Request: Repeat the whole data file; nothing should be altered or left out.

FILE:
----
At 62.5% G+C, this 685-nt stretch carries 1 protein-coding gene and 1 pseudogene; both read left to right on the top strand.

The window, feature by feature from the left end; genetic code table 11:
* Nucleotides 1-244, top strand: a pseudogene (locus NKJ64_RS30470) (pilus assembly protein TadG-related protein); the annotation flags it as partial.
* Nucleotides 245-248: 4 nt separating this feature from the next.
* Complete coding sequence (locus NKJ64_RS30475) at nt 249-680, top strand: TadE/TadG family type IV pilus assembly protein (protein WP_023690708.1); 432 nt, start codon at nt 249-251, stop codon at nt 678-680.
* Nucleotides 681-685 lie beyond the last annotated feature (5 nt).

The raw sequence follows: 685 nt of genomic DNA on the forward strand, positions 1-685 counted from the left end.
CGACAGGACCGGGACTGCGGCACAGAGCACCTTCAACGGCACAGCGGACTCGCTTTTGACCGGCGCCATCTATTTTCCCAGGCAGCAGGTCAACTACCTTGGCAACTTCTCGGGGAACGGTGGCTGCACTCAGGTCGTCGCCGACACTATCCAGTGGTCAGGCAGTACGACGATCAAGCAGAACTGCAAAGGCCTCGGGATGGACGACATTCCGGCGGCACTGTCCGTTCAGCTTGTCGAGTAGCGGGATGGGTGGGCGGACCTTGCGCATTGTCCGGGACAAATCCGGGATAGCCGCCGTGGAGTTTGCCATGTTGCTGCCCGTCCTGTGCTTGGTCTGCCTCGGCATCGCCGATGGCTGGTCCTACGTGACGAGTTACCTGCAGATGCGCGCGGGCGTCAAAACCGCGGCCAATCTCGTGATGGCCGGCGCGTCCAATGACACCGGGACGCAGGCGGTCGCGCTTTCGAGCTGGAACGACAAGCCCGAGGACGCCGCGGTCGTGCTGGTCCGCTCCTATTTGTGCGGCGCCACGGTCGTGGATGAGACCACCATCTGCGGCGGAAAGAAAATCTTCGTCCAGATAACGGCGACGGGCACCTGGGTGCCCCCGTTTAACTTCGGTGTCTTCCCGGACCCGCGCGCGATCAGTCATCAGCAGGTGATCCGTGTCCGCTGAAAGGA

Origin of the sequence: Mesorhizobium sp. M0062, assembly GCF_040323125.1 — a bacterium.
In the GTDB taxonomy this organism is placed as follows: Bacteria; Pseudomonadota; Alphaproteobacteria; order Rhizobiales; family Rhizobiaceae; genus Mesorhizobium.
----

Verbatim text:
At 62.5% G+C, this 685-nt stretch carries 1 protein-coding gene and 1 pseudogene; both read left to right on the top strand.

The window, feature by feature from the left end; genetic code table 11:
* Nucleotides 1-244, top strand: a pseudogene (locus NKJ64_RS30470) (pilus assembly protein TadG-related protein); the annotation flags it as partial.
* Nucleotides 245-248: 4 nt separating this feature from the next.
* Complete coding sequence (locus NKJ64_RS30475) at nt 249-680, top strand: TadE/TadG family type IV pilus assembly protein (protein WP_023690708.1); 432 nt, start codon at nt 249-251, stop codon at nt 678-680.
* Nucleotides 681-685 lie beyond the last annotated feature (5 nt).

The raw sequence follows: 685 nt of genomic DNA on the forward strand, positions 1-685 counted from the left end.
CGACAGGACCGGGACTGCGGCACAGAGCACCTTCAACGGCACAGCGGACTCGCTTTTGACCGGCGCCATCTATTTTCCCAGGCAGCAGGTCAACTACCTTGGCAACTTCTCGGGGAACGGTGGCTGCACTCAGGTCGTCGCCGACACTATCCAGTGGTCAGGCAGTACGACGATCAAGCAGAACTGCAAAGGCCTCGGGATGGACGACATTCCGGCGGCACTGTCCGTTCAGCTTGTCGAGTAGCGGGATGGGTGGGCGGACCTTGCGCATTGTCCGGGACAAATCCGGGATAGCCGCCGTGGAGTTTGCCATGTTGCTGCCCGTCCTGTGCTTGGTCTGCCTCGGCATCGCCGATGGCTGGTCCTACGTGACGAGTTACCTGCAGATGCGCGCGGGCGTCAAAACCGCGGCCAATCTCGTGATGGCCGGCGCGTCCAATGACACCGGGACGCAGGCGGTCGCGCTTTCGAGCTGGAACGACAAGCCCGAGGACGCCGCGGTCGTGCTGGTCCGCTCCTATTTGTGCGGCGCCACGGTCGTGGATGAGACCACCATCTGCGGCGGAAAGAAAATCTTCGTCCAGATAACGGCGACGGGCACCTGGGTGCCCCCGTTTAACTTCGGTGTCTTCCCGGACCCGCGCGCGATCAGTCATCAGCAGGTGATCCGTGTCCGCTGAAAGGA

Origin of the sequence: Mesorhizobium sp. M0062, assembly GCF_040323125.1 — a bacterium.
In the GTDB taxonomy this organism is placed as follows: Bacteria; Pseudomonadota; Alphaproteobacteria; order Rhizobiales; family Rhizobiaceae; genus Mesorhizobium.